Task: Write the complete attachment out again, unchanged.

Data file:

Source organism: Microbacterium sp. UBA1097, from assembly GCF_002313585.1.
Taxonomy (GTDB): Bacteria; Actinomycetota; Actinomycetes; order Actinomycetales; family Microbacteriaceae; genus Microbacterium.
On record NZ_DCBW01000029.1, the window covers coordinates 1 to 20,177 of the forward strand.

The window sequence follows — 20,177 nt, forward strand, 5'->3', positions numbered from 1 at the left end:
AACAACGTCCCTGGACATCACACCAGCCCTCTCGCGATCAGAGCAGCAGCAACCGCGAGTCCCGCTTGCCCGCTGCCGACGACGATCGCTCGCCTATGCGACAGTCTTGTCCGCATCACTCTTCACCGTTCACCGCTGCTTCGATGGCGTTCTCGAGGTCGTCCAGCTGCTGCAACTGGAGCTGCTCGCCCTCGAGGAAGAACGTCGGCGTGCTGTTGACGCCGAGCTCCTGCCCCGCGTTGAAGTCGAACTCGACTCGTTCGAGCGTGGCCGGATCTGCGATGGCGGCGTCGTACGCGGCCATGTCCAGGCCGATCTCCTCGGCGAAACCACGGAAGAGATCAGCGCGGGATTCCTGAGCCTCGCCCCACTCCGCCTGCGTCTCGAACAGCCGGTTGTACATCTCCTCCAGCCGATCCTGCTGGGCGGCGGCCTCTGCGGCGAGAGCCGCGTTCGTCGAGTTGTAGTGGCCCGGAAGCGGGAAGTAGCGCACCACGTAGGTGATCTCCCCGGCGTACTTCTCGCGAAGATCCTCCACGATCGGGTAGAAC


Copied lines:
Source organism: Microbacterium sp. UBA1097, from assembly GCF_002313585.1.
Taxonomy (GTDB): Bacteria; Actinomycetota; Actinomycetes; order Actinomycetales; family Microbacteriaceae; genus Microbacterium.
On record NZ_DCBW01000029.1, the window covers coordinates 1 to 20,177 of the forward strand.

The window sequence follows — 20,177 nt, forward strand, 5'->3', positions numbered from 1 at the left end:
AACAACGTCCCTGGACATCACACCAGCCCTCTCGCGATCAGAGCAGCAGCAACCGCGAGTCCCGCTTGCCCGCTGCCGACGACGATCGCTCGCCTATGCGACAGTCTTGTCCGCATCACTCTTCACCGTTCACCGCTGCTTCGATGGCGTTCTCGAGGTCGTCCAGCTGCTGCAACTGGAGCTGCTCGCCCTCGAGGAAGAACGTCGGCGTGCTGTTGACGCCGAGCTCCTGCCCCGCGTTGAAGTCGAACTCGACTCGTTCGAGCGTGGCCGGATCTGCGATGGCGGCGTCGTACGCGGCCATGTCCAGGCCGATCTCCTCGGCGAAACCACGGAAGAGATCAGCGCGGGATTCCTGAGCCTCGCCCCACTCCGCCTGCGTCTCGAACAGCCGGTTGTACATCTCCTCCAGCCGATCCTGCTGGGCGGCGGCCTCTGCGGCGAGAGCCGCGTTCGTCGAGTTGTAGTGGCCCGGAAGCGGGAAGTAGCGCACCACGTAGGTGATCTCCCCGGCGTACTTCTCGCGAAGATCCTCCACGATCGGGTAGAAC